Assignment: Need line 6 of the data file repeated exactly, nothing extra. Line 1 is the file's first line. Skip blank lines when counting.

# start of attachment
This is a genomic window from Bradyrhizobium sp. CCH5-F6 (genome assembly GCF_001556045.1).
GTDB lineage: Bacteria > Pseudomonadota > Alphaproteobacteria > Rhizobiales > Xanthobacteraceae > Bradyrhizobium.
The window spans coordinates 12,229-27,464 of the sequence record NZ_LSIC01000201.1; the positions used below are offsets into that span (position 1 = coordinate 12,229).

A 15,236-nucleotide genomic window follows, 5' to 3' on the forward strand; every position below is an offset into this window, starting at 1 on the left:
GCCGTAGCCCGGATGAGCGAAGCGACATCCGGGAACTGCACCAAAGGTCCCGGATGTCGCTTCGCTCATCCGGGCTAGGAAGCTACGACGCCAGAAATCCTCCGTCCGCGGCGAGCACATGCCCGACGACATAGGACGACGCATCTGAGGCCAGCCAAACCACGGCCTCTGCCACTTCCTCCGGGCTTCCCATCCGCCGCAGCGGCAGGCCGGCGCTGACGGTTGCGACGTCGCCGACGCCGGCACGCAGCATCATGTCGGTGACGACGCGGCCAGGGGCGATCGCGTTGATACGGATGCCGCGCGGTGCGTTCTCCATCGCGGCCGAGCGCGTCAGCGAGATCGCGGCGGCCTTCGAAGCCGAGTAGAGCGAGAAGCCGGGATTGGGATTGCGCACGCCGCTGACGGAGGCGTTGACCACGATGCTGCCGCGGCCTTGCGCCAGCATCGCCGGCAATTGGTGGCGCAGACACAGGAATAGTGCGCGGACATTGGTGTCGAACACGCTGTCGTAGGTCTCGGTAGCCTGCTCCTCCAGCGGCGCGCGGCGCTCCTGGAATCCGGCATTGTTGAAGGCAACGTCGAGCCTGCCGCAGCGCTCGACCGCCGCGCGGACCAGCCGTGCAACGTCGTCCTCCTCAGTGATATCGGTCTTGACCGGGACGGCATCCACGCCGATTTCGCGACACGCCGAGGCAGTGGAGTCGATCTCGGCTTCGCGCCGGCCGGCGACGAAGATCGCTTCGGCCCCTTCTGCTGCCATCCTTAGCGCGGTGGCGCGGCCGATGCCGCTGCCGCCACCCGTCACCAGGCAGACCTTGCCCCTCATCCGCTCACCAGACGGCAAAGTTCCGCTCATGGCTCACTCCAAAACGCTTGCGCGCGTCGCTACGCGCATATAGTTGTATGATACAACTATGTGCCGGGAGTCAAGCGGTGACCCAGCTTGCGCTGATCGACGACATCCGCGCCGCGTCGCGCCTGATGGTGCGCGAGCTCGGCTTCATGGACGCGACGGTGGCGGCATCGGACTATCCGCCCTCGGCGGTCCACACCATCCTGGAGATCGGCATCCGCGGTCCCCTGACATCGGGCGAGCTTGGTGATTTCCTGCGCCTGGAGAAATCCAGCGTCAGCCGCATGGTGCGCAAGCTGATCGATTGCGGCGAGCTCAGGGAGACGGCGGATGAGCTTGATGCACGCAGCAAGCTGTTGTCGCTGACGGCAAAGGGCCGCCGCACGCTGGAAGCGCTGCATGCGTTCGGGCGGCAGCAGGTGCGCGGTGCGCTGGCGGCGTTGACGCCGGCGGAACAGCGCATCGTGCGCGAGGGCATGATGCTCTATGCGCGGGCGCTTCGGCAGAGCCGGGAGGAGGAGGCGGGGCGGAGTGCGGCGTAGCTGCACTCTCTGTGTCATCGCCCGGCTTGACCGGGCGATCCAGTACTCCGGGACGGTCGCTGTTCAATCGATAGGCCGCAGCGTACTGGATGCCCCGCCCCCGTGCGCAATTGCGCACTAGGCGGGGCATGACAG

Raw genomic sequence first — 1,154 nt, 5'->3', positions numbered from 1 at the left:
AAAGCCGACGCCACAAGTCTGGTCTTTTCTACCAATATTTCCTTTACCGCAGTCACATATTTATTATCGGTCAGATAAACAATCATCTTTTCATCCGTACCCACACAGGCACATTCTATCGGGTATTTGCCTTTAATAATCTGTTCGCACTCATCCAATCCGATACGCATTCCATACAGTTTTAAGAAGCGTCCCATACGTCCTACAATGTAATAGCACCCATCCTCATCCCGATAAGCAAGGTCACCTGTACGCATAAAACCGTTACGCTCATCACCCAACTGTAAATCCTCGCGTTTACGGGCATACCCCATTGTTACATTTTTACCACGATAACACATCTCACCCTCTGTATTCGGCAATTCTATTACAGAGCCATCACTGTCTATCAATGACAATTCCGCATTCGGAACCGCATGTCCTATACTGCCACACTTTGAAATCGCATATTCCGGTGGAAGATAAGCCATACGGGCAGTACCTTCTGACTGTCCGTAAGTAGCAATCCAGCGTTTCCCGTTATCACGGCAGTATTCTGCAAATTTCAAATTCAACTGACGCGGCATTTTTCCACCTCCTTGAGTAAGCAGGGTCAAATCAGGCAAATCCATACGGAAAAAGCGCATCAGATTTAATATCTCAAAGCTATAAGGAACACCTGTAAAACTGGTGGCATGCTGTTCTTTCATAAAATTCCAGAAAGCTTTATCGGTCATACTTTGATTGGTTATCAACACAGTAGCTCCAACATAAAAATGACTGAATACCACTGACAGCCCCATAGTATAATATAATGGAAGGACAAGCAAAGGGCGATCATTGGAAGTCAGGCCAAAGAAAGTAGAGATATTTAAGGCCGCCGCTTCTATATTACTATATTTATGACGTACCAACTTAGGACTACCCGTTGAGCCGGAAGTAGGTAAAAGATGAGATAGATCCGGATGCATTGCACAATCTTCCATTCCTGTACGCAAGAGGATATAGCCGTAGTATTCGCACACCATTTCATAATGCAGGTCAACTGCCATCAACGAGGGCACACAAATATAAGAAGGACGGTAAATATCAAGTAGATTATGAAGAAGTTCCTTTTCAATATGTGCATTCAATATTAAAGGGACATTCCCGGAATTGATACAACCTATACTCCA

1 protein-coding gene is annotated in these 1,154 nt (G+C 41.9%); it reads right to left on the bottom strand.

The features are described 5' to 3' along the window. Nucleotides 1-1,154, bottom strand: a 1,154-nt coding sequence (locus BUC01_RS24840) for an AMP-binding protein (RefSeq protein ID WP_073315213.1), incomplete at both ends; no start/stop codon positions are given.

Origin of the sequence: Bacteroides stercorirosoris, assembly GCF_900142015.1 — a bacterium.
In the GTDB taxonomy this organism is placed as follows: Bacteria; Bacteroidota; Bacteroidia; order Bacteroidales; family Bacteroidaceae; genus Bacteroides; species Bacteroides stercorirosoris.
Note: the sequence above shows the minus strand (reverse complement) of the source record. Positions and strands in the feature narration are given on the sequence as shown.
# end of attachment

Raw genomic sequence first — 1,154 nt, 5'->3', positions numbered from 1 at the left: